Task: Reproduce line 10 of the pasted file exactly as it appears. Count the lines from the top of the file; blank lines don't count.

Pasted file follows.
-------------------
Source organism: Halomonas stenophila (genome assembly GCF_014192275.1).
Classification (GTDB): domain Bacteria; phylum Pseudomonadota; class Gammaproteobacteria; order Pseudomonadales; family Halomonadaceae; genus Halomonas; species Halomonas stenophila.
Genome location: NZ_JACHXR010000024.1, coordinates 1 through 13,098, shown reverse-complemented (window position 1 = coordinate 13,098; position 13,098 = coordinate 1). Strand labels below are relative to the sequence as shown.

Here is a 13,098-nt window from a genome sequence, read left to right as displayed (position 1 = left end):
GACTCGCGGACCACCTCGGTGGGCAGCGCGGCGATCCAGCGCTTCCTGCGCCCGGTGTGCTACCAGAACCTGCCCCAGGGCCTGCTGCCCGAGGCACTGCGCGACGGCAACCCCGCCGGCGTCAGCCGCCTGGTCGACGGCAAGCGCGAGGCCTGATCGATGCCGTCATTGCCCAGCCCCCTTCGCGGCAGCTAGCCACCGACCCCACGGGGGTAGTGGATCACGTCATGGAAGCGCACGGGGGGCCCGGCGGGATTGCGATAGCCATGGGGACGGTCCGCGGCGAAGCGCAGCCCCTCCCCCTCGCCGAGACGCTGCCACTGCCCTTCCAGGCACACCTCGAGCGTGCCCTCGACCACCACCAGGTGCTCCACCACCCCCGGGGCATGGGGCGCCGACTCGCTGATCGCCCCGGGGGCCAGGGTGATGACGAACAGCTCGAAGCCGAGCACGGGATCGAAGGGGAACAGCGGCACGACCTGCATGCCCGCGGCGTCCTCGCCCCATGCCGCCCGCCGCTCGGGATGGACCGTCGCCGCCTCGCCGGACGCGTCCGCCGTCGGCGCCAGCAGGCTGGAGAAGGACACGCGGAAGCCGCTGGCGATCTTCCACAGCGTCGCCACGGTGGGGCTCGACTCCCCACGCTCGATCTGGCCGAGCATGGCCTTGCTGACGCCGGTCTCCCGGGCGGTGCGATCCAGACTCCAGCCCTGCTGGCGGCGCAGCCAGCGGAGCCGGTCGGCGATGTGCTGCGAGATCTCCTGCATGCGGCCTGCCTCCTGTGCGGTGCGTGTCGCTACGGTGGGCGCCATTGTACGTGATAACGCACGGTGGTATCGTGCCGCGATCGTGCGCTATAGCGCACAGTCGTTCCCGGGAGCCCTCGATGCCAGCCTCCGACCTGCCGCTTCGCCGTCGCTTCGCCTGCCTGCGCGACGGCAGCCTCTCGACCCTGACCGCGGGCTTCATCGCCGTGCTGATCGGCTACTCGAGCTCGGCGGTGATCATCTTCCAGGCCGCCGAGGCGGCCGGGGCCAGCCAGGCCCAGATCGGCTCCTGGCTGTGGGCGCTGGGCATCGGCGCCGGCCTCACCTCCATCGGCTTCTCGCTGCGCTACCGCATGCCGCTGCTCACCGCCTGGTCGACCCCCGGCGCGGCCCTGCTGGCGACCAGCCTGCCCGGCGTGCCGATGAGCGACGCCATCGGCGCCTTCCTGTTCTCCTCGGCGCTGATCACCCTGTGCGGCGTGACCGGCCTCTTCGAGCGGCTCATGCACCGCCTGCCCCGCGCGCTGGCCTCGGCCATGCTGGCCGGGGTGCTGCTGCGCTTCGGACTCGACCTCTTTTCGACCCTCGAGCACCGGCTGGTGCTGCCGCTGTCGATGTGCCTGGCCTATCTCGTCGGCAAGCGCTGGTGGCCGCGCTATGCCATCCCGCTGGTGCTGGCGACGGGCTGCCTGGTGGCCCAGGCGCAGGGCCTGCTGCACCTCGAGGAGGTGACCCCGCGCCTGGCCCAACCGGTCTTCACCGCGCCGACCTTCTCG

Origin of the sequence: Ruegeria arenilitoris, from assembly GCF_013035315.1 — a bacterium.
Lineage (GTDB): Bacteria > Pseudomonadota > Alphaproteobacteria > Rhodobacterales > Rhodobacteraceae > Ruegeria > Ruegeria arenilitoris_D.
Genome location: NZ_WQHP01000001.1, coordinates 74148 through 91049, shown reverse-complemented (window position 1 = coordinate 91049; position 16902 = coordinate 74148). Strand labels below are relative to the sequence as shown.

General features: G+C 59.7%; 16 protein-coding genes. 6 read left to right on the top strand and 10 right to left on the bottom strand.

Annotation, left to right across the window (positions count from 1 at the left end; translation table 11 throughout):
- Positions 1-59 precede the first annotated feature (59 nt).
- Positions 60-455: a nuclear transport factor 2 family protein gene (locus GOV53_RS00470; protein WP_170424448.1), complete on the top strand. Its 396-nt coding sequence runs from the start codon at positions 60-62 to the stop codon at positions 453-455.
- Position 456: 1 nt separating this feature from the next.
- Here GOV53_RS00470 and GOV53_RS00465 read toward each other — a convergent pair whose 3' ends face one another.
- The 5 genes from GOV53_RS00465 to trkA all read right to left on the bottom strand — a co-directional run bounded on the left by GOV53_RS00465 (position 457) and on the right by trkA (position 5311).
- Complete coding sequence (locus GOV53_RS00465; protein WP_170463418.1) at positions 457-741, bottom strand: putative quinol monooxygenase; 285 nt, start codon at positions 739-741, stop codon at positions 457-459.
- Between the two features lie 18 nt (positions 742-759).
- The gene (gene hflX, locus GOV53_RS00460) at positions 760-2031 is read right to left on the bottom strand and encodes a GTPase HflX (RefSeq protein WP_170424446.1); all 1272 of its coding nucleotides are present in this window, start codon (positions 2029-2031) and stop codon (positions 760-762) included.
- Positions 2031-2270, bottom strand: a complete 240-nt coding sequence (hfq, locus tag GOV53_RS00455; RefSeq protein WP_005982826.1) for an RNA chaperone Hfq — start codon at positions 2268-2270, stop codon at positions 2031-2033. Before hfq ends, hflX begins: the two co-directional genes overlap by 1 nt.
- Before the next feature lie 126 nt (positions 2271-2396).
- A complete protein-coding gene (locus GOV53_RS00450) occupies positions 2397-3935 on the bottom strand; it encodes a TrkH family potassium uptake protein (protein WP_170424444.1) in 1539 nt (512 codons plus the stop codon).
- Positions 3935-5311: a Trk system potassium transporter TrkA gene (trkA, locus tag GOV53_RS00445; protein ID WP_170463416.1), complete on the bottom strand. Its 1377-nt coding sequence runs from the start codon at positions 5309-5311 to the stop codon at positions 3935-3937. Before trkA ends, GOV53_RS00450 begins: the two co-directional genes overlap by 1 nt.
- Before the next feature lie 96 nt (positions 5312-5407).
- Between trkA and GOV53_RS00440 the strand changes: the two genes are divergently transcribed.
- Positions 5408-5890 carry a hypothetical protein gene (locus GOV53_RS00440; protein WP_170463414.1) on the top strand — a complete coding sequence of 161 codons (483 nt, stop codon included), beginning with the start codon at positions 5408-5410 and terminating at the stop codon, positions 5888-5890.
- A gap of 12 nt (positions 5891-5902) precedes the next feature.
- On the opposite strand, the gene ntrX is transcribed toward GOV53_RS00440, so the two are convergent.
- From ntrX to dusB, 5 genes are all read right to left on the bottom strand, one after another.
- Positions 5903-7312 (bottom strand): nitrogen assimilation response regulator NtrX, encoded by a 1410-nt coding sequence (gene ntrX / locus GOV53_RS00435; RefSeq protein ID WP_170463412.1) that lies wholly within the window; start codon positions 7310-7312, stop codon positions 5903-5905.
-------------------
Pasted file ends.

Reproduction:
Annotation, left to right across the window (positions count from 1 at the left end; translation table 11 throughout):